USS Dwight D. Eisenhower, USS Harry S. Truman Begin Dual Carrier Ops in Arabian Sea

The U.S. Navy Nimitz-class aircraft carriers, USS Dwight D. Eisenhower (CVN 69) and USS Harry S. Truman (CVN 75) began dual carrier strike group operations in the Arabian Sea on March 18.

The nuclear-powered carriers also conducted joint air wing operations with a B-52 Stratofortress strategic bomber from U.S. Air Forces Central Command (AFCENT).

The dual carrier operations integrated with B-52s represent the current combined joint capability and interoperability to plan and conduct multi-task force operations in the U.S. Central Command (CENTCOM) area of responsibility.

USS Dwight D. Eisenhower and USS Harry S. Truman
200318-N-YT963-0209 ARABIAN SEA (March 18, 2020) The aircraft carriers USS Dwight D. Eisenhower (CVN 69), top, and USS Harry S. Truman (CVN 75) transit the Arabian Sea March 18, 2020. (U.S. Navy photo by Mass Communication Specialist 1st Class D. Keith Simmons)

“While we continue to take active steps to prevent and mitigate the effects of the COVID-19 across the Middle East, Naval Forces operating in the region have suffered no impacts to readiness. We remain ready and focused to respond forcefully and decisively to any aggression,” said Vice Adm. Jim Malloy, Commander of U.S. Naval Forces Central Command. “Our two carrier strike groups have been laser-focused on readiness to defeat any threats to security in the region; planning and training specifically against potential threats since June of 2019. While we do not and will not seek conflict at sea, we have never been better postured and more thoroughly prepared to response to it with overwhelming force.”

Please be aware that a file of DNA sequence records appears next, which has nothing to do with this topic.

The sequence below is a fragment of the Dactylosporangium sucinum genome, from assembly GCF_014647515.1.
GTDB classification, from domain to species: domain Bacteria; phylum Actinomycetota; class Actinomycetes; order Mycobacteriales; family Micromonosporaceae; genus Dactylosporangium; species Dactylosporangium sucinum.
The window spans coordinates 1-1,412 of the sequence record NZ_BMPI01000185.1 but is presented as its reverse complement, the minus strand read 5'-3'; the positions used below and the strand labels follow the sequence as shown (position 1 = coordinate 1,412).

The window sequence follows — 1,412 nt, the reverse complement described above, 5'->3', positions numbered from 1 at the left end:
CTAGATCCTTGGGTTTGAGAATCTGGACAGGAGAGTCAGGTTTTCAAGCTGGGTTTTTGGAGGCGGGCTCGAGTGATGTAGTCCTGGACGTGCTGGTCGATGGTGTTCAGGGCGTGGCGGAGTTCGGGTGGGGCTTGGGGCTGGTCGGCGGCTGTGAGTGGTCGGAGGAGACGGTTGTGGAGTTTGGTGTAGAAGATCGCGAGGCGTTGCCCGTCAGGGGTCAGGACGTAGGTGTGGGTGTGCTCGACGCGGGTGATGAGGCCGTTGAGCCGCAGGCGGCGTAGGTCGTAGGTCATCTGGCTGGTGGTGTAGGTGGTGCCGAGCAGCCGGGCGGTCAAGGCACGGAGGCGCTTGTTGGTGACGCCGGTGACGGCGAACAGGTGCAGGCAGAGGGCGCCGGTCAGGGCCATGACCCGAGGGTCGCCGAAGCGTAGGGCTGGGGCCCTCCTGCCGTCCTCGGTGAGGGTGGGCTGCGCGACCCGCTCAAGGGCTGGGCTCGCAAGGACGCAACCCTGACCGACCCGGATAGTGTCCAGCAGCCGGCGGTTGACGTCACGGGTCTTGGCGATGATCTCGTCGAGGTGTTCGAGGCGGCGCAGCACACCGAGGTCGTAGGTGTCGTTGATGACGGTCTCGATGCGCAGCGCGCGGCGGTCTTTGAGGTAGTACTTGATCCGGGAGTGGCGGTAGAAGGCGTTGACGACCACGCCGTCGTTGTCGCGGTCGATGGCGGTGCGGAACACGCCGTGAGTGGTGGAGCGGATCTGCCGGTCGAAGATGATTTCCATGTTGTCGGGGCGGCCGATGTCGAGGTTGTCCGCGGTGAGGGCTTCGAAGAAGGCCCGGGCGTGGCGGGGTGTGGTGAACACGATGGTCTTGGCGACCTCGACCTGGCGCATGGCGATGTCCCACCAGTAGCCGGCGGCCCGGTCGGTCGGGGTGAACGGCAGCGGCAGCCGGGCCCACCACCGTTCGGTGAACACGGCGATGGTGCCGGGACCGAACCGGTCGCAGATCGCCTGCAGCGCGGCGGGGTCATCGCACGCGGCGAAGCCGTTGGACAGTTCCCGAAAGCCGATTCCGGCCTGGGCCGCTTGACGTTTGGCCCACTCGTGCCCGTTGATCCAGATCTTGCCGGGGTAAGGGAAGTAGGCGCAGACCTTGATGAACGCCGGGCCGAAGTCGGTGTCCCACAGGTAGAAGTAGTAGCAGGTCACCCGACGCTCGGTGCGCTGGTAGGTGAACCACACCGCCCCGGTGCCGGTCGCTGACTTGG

Malloy said, “We will continue to synchronize air operations, strike and combat-training with the Air Component Commander and the robust forces he now has at his disposal – as steel sharpens steel.”

“With the inherent maneuverability and the combined strike power of two aircraft carriers, the United States remains committed to the security and stability in the region, and is prepared to protect and defend our forces and partners, as needed”, said a statement released by the U.S. Naval Forces Central Command (NAVCENT).

“The seamless integration of naval and air commands builds a common tactical picture linking dozens of ships and aircraft to ensure the freedom of navigation and free flow of commerce, as well as provide the combatant commander significant striking power for contingency operations.”



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